24 December 2008 03:22

Pat's Column - December

Category: Pat´s Corner
By: Pat Clarke

Well, the 2008 Formula year is finished. Last weekend saw the final event of the year, FSAE-Australasia.

Stuttgart dominated FSAE-A finishing with 961 points from an available 1000 to finish a very successful year on a very high note. We have to consider Stuttgart the Formula Team of the year with wins in Italy, UK and Australia, a second place in the US and the nearest of near misses in Germany. Congratulations to all concerned.

I have enjoyed the performance of Stuttgart this year because they have shown many teams that there is no need for all sorts of tricks to win or even to impress the judges. This has been a problem I see raising its head in recent years, teams making more and more complex cars thinking this is the way to win. In fact, the teams learn less as they get frustrated and invariable do not get the car finished in time to test and then usually have a demoralising event due to the resulting lack of reliability. In Australia 2008 we had the worst reliability record for many years and the most complicated and misunderstood cars in many years. I think there is a correlation. There is now so much information around for the students to study that they know all the answers! Trouble is that very few actually know the questions! They can present all sorts of logical explanations for what they have presented but cannot answer the question ‘Why?’  What has gone wrong?

RMIT Electric Racer.
One cannot report on FSAE-A 2008 without mention of the Electric car from RMIT. This car was allowed to run in some dynamic events as a demonstration.

The RMIT E-Racer is just that, and electric powered car, not a Hybrid and so it is not covered by any current FSAE rules. It runs a total loss battery system, running at about 100 Volts and needs the batteries replaced or recharged between runs. There is no form of regenerative battery charging. One set of batteries permits about 20 minutes of competitive running. Powered by two banks of Lithium Polymer batteries, one in each side-pod, the car started life as the very successful 2004 FSAE car. The mechanical, cooling and fuel systems have been stripped out and the car given a coat of green paint.

Surprisingly, the batteries, switching gear and the motor have not made the car as heavy as might be imagined. The car scaled at 188kg, some 20kg or so heavier than when powered by a Yamaha 450cc single engine. The removal of the fuel tank, cooling system, battery etc helped mitigate the weight gain.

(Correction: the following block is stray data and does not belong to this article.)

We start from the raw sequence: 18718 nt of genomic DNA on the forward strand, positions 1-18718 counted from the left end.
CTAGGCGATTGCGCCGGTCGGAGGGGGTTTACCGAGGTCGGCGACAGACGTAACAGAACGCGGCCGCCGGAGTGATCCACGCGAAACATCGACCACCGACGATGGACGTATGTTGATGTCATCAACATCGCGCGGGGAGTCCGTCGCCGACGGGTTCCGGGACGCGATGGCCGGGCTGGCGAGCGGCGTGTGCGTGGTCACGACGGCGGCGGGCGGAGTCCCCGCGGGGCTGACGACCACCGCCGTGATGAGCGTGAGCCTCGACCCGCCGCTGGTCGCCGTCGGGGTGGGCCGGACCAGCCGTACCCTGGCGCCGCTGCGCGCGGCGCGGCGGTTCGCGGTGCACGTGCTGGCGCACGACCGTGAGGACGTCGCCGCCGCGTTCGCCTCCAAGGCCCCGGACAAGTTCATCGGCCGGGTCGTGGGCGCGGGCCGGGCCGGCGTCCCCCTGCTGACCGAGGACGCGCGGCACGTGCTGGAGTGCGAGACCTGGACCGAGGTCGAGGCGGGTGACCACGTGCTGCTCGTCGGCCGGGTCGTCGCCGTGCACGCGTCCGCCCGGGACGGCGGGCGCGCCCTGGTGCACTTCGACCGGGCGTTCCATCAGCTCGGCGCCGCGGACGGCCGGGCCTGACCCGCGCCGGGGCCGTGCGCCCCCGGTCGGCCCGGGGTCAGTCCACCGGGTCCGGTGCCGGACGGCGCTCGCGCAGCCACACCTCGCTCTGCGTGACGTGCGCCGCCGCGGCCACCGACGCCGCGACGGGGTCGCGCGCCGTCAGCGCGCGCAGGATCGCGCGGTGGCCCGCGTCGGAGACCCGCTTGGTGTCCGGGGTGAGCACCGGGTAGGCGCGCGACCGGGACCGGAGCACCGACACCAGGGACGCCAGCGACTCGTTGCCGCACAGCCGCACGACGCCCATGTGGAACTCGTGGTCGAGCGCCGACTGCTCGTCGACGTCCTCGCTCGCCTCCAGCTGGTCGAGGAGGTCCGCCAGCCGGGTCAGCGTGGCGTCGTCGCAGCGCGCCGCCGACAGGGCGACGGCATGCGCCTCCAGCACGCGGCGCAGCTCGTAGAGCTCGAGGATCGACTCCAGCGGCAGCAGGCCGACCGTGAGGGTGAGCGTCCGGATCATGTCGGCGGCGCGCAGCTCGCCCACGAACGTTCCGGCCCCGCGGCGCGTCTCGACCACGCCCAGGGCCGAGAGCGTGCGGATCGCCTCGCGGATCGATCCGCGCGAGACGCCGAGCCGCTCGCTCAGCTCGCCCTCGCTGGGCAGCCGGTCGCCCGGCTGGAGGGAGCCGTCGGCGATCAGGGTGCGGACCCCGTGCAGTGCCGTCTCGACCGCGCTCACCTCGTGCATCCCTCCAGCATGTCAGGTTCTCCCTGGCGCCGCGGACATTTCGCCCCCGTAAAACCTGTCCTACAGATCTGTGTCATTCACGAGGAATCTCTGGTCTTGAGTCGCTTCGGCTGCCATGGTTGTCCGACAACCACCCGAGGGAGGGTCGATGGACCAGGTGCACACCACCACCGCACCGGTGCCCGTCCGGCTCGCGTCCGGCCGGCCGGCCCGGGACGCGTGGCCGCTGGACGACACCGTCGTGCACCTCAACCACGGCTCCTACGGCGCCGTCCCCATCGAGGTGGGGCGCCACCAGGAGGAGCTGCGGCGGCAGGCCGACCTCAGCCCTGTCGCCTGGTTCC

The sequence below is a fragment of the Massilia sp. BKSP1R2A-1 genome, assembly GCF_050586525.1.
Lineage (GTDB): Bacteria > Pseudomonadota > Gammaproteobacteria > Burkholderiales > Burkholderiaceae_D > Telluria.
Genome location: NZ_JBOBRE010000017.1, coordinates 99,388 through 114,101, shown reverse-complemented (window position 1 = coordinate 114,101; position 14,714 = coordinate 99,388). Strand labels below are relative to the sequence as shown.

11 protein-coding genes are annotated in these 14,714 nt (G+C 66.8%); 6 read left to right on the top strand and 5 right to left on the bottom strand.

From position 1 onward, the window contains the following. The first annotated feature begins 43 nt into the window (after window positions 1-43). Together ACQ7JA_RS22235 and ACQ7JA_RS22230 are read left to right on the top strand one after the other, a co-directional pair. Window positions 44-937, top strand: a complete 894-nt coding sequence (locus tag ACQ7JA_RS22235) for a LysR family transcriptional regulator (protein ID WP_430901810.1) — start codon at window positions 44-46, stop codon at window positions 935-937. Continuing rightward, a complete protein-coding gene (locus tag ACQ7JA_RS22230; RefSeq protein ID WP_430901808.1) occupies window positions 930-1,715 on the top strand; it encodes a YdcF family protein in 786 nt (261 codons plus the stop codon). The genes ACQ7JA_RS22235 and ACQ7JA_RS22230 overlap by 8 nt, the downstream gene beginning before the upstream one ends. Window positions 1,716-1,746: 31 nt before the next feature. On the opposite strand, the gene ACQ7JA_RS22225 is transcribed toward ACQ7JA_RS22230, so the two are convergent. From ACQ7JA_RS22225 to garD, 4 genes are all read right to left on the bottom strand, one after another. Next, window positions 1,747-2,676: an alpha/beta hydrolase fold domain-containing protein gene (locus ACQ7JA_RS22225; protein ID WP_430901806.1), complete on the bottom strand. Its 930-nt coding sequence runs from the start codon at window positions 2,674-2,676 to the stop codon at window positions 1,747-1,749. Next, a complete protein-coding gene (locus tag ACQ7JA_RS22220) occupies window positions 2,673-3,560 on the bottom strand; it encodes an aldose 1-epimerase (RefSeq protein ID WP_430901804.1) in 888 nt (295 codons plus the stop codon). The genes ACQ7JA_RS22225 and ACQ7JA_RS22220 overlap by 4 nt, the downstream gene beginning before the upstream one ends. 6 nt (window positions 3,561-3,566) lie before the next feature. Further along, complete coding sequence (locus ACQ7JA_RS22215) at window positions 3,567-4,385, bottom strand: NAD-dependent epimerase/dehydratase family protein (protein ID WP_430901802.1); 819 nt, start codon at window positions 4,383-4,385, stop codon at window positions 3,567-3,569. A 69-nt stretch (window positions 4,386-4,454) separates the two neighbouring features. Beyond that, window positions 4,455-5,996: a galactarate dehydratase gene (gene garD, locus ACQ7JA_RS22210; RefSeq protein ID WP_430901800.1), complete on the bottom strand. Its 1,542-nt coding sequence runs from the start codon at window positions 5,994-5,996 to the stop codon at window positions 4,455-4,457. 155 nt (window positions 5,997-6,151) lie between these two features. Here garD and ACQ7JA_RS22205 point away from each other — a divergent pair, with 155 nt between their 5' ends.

On the track the car is eerily quiet, above the whirr of the motor the brakes and tyres can be heard working.

The car proved faster than I imagined. In their endurance run, the car was lapping at 56 seconds, a lap speed somewhere in the middle of the field. The fastest lap was a 49.8 by UWA and Stuttgart, who won that endurance run, lapped at 50 seconds. Considering the RMIT E-Car had 30kw at most and had not been properly set-up, their time was very impressive.

The contentious 2009 templates made their first appearance in Melbourne.
Regardless of what one thinks about the templates, they are here for the 2009 year at least. I have spoken before about the reason the templates exist, though my personal opinion is they are a very complicated answer to the dangers posed by having the steering rack in the footwell.
My thoughts are that a simple “The steering rack must not intrude in the footwell space” rule would have sufficed. However, back to the templates!

Several of the cars in Melbourne were built to suit the templates as these teams anticipate a possible 2009 event with the cars. Auckland and RMIT looked quite neat, but others, including UWA looked a bit clumsy. As far as I am aware, there was no compliance issue with the ‘template’ cars, although the templates used were simple corrugated cardboard cut-outs with taped edges. Such templates would quickly become damaged, so something more permanent like sheet aluminium or even carbon fibre will be needed for the major events.

Blast from the Past
Whilst doing some research I came across a project car that Honda made about 10 years ago. It seems to me that a nice FS car could be made to a similar design and still meet the 2009 template requirements easily.

It was called the Honda ‘Side by Side’ and was supposedly first sketched up on a restaurant napkin, as so many great designs have been, including the original Mini and the Lotus 25 monocoque Grand Prix car. The idea was for a fun track-day car and was powered by a side mounted XRV750 engine developing about 45kW

Supposedly, the car was to be put into limited production and would be available for rent at Twin Ring Motegi. Maybe a reader can confirm whether this happened?

Well, that’s it for 2008 si seasonal wishes to all in Formula Student land and I hope we all have a happy and prosperous new year.

I look forward to meeting up again in August at Hockenheim.


Pat’s Design Error of the Month

Seeing as we are coming up to holiday time, I thought I would set a quiz to amuse you all.

In 1972, a Dutchman named Arno van Dyjk designed and built his own Formula 1 car. Well, it was supposed to be a Formula 1 car but the engine was actually a Ford 5 litre pushrod V8. The car was also called an Arno and there are some pictures below.

The first shows Arno sitting in his Arno and the last one shows the car as presented.

The quiz is this.

Name as many design errors as possible. I include construction errors that include things that Ulf would not approve at Technical Inspection.

I counted 18, so have fun.

Incidentally, the Arno never completed a single lap.

See you next month.

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